Seattle – The U.S. Department of Justice and the University of Washington have settled allegations that a professor in the College of Engineering falsified documentation provided to the National Science Foundation associated with a grant that UW received from the Foundation. The University will pay the government $801,756, to resolve allegations under the False Claims Act, which includes restitution and a penalty.
According to settlement documents, between August of 2018 and September 2019, the principal investigator on the grant submitted false documents regarding the grant to the National Science Foundation. The grant was part of the highly competitive “Designing Materials to Revolutionize and Engineer our Future” program.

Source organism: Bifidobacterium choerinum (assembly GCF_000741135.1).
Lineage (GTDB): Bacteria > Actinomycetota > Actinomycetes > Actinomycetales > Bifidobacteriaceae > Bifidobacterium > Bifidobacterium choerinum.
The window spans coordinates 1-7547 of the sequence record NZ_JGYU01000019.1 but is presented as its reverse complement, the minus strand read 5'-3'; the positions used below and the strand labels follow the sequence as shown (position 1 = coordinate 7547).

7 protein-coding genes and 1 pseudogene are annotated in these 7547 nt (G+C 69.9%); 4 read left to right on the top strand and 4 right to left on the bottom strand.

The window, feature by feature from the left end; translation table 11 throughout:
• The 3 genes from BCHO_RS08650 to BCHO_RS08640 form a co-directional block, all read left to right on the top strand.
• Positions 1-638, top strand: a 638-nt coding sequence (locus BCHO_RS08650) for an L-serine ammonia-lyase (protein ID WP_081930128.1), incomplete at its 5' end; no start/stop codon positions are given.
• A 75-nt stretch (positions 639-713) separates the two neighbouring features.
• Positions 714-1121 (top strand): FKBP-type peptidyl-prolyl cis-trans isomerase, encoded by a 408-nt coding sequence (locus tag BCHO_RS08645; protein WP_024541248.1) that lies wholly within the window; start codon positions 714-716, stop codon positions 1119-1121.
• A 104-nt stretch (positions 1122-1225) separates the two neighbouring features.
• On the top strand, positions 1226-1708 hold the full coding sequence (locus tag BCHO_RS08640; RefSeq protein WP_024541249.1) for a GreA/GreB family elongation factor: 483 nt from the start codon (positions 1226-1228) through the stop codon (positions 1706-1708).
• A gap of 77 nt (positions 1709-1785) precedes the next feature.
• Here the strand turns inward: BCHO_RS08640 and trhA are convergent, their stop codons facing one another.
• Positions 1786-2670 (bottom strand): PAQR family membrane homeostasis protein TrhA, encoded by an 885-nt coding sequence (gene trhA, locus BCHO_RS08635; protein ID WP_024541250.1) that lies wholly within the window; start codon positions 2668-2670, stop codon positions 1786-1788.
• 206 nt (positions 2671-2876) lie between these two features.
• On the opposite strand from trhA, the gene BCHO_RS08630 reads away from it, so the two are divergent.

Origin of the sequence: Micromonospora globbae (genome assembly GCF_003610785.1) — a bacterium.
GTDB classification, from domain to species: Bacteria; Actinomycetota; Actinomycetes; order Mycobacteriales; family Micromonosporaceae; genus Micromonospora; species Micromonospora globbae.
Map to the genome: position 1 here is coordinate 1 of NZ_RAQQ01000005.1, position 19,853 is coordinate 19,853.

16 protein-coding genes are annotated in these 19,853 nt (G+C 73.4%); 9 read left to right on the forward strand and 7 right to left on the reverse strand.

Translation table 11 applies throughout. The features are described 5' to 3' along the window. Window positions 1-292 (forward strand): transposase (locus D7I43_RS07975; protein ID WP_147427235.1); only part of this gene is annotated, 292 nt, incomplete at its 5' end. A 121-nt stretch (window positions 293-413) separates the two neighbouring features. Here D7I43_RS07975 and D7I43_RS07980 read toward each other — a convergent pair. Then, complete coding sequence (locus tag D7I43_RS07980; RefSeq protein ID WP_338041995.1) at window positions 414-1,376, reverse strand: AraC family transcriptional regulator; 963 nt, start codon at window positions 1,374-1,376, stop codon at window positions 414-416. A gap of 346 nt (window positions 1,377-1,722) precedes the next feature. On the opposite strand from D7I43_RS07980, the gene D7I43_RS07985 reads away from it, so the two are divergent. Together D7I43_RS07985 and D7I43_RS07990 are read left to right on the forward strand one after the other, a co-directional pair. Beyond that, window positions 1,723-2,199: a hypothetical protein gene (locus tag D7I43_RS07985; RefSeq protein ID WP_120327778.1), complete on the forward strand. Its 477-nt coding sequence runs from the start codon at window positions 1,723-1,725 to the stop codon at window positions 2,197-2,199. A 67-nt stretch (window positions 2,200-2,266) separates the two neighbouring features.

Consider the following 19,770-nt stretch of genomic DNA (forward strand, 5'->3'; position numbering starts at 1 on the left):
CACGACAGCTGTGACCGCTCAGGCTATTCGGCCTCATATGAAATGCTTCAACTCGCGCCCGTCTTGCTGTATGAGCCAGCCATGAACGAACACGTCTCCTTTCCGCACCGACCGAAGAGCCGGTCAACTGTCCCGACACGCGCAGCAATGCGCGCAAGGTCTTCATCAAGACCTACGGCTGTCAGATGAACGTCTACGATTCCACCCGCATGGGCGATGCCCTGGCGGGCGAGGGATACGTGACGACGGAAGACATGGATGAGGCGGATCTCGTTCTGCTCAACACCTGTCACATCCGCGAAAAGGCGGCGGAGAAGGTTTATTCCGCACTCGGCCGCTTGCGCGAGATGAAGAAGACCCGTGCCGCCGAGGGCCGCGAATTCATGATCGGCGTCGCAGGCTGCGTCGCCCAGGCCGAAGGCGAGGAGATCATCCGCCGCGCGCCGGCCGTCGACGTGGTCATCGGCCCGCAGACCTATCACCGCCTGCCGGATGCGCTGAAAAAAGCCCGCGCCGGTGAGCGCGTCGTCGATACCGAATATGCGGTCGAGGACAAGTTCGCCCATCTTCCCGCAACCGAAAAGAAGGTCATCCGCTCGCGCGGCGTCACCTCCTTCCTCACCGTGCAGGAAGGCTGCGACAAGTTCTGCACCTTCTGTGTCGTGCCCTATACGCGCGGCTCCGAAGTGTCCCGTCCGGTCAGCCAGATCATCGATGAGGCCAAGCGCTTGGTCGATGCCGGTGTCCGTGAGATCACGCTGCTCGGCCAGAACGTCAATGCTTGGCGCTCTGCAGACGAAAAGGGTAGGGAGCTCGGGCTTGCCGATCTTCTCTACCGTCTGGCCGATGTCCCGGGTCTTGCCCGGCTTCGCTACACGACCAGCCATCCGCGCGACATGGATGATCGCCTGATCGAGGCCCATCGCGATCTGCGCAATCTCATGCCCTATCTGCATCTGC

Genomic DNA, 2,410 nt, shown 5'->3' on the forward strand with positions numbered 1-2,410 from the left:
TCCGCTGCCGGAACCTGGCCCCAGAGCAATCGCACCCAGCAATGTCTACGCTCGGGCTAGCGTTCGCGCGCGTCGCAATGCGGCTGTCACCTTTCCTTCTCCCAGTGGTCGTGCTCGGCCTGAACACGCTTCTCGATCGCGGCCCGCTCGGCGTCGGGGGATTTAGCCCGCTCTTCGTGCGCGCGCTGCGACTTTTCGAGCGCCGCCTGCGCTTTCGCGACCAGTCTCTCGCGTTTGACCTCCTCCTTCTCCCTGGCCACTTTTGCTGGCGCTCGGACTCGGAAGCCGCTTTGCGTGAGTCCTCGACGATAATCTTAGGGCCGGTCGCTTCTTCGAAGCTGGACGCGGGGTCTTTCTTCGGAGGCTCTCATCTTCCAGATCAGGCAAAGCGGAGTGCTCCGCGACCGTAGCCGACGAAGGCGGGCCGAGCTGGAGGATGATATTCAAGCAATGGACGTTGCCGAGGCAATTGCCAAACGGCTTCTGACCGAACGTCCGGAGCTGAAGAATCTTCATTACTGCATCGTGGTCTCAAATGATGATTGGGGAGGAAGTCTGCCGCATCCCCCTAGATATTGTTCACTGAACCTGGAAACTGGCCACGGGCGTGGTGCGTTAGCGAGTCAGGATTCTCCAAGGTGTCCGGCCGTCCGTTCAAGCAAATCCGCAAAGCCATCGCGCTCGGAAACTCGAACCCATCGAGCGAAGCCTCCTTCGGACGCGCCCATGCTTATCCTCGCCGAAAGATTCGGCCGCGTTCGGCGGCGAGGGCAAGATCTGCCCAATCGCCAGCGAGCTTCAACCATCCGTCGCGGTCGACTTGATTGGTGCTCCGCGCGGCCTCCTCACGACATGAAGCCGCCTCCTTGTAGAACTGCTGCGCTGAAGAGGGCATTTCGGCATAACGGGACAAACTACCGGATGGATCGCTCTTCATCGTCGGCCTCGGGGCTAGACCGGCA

“Academic integrity demands accurate reports to grant funders,” said U.S. Attorney Nicholas Brown. “This is an expensive, but critical, lesson that researchers must accurately report who worked on a project, as well as the results from their research.”
“The National Science Foundation Office of Inspector General is committed to ensuring the integrity of our grant recipients by holding accountable those who choose to engage in false claims and misrepresentation schemes. We appreciate the efforts of the Department of Justice in pursuing this matter and will continue to vigorously pursue oversight of taxpayer funds devoted to scientific research,” said Inspector General Allison Lerner.
The investigation began with a whistleblower complaint regarding work performed under the grant and the grant application.
Assistant United States Attorneys Ashley Burns and Kayla Stahman handled the case for the U.S. Attorney’s Office.
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